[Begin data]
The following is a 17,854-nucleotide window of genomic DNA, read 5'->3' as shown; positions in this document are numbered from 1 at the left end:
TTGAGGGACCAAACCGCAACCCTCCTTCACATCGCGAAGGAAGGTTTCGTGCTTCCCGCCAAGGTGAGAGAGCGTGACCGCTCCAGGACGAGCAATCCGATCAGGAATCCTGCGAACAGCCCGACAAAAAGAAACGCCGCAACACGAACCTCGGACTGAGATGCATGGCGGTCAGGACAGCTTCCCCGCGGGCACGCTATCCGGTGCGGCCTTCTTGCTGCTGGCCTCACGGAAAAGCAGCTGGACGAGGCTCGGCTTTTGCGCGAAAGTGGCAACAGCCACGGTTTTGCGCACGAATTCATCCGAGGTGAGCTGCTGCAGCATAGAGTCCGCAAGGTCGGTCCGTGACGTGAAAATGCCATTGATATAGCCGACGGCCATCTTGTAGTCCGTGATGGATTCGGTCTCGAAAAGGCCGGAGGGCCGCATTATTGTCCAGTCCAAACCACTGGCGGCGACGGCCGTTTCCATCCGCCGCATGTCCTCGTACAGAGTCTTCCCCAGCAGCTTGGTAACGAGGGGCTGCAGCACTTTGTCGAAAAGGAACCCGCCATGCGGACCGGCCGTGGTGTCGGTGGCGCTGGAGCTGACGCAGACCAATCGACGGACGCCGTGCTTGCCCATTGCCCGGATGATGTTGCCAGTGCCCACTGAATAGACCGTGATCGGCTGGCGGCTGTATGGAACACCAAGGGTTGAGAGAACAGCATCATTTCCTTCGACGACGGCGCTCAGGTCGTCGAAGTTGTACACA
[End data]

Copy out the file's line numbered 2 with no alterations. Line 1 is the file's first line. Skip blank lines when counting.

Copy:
TTGAGGGACCAAACCGCAACCCTCCTTCACATCGCGAAGGAAGGTTTCGTGCTTCCCGCCAAGGTGAGAGAGCGTGACCGCTCCAGGACGAGCAATCCGATCAGGAATCCTGCGAACAGCCCGACAAAAAGAAACGCCGCAACACGAACCTCGGACTGAGATGCATGGCGGTCAGGACAGCTTCCCCGCGGGCACGCTATCCGGTGCGGCCTTCTTGCTGCTGGCCTCACGGAAAAGCAGCTGGACGAGGCTCGGCTTTTGCGCGAAAGTGGCAACAGCCACGGTTTTGCGCACGAATTCATCCGAGGTGAGCTGCTGCAGCATAGAGTCCGCAAGGTCGGTCCGTGACGTGAAAATGCCATTGATATAGCCGACGGCCATCTTGTAGTCCGTGATGGATTCGGTCTCGAAAAGGCCGGAGGGCCGCATTATTGTCCAGTCCAAACCACTGGCGGCGACGGCCGTTTCCATCCGCCGCATGTCCTCGTACAGAGTCTTCCCCAGCAGCTTGGTAACGAGGGGCTGCAGCACTTTGTCGAAAAGGAACCCGCCATGCGGACCGGCCGTGGTGTCGGTGGCGCTGGAGCTGACGCAGACCAATCGACGGACGCCGTGCTTGCCCATTGCCCGGATGATGTTGCCAGTGCCCACTGAATAGACCGTGATCGGCTGGCGGCTGTATGGAACACCAAGGGTTGAGAGAACAGCATCATTTCCTTCGACGACGGCGCTCAGGTCGTCGAAGTTGTACACA